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National Adoption Month

Love Without Limits

This November, we’re challenging you to share love without limits and help us  raising raise support to continue our mission of creating bright futures through adoption.

Join us here on Throughout November to honor National Adoption Month and keep scrolling to find out how you can get involved.

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Pledge to Act

It’s not difficult to join the mission of creating bright futures through adoption for women, children, and families. You can help through small actions in your community or network.

Will you submit a pledge to advocate for adoption this year and be a Gladney Ambassador? We’ll help you get started with support from other Gladney families and advocates. It’s easy to tell your story through and connecting Gladney to organizations in your community, hosting friends and family in your home to talk about Gladney and our mission, sharing on social media about your Gladney story, or any number of other activities. We’ll even help you get started.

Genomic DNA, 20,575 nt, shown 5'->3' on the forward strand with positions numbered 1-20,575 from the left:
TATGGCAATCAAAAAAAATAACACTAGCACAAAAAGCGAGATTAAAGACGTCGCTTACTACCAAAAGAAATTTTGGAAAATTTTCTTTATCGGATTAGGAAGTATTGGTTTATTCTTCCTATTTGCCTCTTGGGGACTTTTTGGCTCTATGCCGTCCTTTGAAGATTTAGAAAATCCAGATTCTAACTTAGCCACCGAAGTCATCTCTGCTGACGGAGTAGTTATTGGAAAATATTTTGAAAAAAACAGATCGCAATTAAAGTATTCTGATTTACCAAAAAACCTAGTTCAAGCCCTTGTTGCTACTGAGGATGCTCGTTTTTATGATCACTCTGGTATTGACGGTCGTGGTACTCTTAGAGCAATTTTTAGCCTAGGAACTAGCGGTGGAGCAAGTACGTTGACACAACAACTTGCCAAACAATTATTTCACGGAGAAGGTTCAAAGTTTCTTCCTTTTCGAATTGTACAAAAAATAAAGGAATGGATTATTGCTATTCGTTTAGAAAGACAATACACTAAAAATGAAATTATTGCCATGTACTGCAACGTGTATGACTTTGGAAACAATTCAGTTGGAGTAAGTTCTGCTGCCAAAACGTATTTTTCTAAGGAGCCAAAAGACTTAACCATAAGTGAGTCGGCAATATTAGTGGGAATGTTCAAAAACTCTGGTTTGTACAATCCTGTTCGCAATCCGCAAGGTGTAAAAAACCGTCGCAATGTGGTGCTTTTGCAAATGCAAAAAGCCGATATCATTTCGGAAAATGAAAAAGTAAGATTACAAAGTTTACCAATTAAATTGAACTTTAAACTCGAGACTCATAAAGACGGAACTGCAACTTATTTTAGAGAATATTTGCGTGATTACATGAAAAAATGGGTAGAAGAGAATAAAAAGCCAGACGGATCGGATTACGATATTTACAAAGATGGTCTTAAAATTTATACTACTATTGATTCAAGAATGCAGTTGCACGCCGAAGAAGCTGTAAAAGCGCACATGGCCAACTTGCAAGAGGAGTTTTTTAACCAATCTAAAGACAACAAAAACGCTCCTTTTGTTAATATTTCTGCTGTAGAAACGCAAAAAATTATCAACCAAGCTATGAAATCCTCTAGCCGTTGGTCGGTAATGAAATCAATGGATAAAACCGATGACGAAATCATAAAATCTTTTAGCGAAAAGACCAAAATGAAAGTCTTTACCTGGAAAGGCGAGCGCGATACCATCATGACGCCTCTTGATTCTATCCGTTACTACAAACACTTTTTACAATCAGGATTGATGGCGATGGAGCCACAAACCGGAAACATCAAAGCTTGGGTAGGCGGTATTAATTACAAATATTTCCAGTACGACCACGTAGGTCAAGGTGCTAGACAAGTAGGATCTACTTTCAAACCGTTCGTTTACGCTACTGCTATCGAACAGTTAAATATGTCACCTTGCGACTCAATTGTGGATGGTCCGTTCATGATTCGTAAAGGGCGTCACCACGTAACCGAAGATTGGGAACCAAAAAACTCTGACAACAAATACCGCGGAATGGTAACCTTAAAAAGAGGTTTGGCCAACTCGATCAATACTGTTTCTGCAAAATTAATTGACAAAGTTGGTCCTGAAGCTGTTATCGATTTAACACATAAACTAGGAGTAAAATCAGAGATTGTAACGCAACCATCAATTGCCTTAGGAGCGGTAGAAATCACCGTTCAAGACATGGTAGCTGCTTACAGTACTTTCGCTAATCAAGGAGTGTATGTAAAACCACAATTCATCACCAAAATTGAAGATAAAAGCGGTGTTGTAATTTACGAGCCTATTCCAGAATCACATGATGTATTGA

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Hear from our Gladney Family

Follow Along and Share

Follow us for sneak peeks of upcoming events and more stories during National Adoption Month.

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Wear Your Heart

For a limited time, shop our collection of Adoption Rocks Your Home t-shirts, sweatshirts, and tote bags.

A perfect gift for those touched by adoption.

Learn More and Get Involved

If you are interested in more information about adopting a child, becoming an Adoption Ambassador, or supporting our mission, we want to connect with you.

Complete the form below to let us know how you would like to get involved.

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I’m very excited to have a family, and I think that’s what the biggest thing that everybody needs is a family. No matter if they’re a teenager or a kid, everybody needs a family.

Andrea & Matt

Not everyone can afford to adopt, and not everyone who can afford to adopt is called to adopt. We knew adoption would only be possible for our family if we gathered financial support from family, friends, and other donors. Because of the financial support we received, we always had the money needed to pay for every step in our adoption process, including the extra expenses needed because of our travel during COVID-19. Giving to support adoption is never a bad decision. The lives that are impacted because of your giving are absolutely worth it!